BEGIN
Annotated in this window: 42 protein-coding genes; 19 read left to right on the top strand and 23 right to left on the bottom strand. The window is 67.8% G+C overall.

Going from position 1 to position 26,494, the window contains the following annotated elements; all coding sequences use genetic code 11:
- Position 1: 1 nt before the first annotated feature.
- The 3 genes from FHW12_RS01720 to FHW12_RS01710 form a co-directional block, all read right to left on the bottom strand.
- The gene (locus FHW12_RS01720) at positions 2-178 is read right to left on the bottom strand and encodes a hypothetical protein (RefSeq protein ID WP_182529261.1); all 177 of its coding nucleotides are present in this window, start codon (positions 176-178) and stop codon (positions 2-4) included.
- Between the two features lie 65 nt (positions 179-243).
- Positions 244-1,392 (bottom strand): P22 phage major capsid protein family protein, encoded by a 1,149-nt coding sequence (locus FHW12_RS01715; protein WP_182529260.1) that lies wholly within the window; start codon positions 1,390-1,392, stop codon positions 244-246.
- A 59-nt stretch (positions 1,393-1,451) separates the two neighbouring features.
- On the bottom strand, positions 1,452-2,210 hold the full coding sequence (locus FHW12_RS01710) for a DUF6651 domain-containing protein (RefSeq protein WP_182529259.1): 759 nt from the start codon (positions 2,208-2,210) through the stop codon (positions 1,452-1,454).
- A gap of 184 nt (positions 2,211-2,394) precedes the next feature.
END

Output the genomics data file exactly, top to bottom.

Annotated in this window: 42 protein-coding genes; 19 read left to right on the top strand and 23 right to left on the bottom strand. The window is 67.8% G+C overall.

Going from position 1 to position 26,494, the window contains the following annotated elements; all coding sequences use genetic code 11:
- Position 1: 1 nt before the first annotated feature.
- The 3 genes from FHW12_RS01720 to FHW12_RS01710 form a co-directional block, all read right to left on the bottom strand.
- The gene (locus FHW12_RS01720) at positions 2-178 is read right to left on the bottom strand and encodes a hypothetical protein (RefSeq protein ID WP_182529261.1); all 177 of its coding nucleotides are present in this window, start codon (positions 176-178) and stop codon (positions 2-4) included.
- Between the two features lie 65 nt (positions 179-243).
- Positions 244-1,392 (bottom strand): P22 phage major capsid protein family protein, encoded by a 1,149-nt coding sequence (locus FHW12_RS01715; protein WP_182529260.1) that lies wholly within the window; start codon positions 1,390-1,392, stop codon positions 244-246.
- A 59-nt stretch (positions 1,393-1,451) separates the two neighbouring features.
- On the bottom strand, positions 1,452-2,210 hold the full coding sequence (locus FHW12_RS01710) for a DUF6651 domain-containing protein (RefSeq protein WP_182529259.1): 759 nt from the start codon (positions 2,208-2,210) through the stop codon (positions 1,452-1,454).
- A gap of 184 nt (positions 2,211-2,394) precedes the next feature.